A common misconception about radiocarbon dating is that it gives a precise date---3577 B. In actual practice radiocarbon dating can only give a range of dates for a given sample---3650 to 3410 B.C., for example---the true date lying somewhere in that range.
(For a good example of the role radiocarbon plays in biblical chronology see Is Bryant Wood's chronology of Jericho valid? Once such large-scale errors have been eliminated the precision of biblical chronology rivals that of dendrochronology. Radiocarbon is not generally useful for narrowing the range of such biblical chronology dates further because radiocarbon tends to have poorer precision than biblical chronology.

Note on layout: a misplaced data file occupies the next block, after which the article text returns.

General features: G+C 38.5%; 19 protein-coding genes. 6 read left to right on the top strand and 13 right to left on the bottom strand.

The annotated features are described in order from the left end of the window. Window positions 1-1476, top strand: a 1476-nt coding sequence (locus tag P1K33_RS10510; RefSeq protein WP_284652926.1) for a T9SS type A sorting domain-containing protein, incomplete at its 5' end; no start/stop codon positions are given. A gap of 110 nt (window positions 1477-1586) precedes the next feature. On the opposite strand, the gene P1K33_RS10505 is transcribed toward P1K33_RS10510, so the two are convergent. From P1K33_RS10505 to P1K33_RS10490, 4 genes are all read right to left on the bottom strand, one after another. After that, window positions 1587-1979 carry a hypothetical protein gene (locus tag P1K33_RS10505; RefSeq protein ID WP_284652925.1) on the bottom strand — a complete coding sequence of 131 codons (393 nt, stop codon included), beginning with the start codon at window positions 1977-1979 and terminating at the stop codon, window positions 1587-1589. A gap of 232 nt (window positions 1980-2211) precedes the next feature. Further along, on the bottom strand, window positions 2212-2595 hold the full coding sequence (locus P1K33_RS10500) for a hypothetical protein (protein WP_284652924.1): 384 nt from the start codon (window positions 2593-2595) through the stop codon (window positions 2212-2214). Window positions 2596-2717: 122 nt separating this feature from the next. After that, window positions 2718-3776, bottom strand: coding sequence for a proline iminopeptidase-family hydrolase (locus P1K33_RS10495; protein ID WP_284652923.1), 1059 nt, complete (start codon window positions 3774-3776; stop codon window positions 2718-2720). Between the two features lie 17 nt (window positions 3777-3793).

Radiocarbon Every day cosmic rays bombard our atmosphere.
These cosmic rays release free neutrons which zip around our nitrogen rich atmosphere at high velocities.
Thus it is possible in some instances for two samples from a few decades apart to have the same radiocarbon concentration today, and hence the same apparent radiocarbon age.
This happens whenever there is a wiggle in the curve at the time the samples died.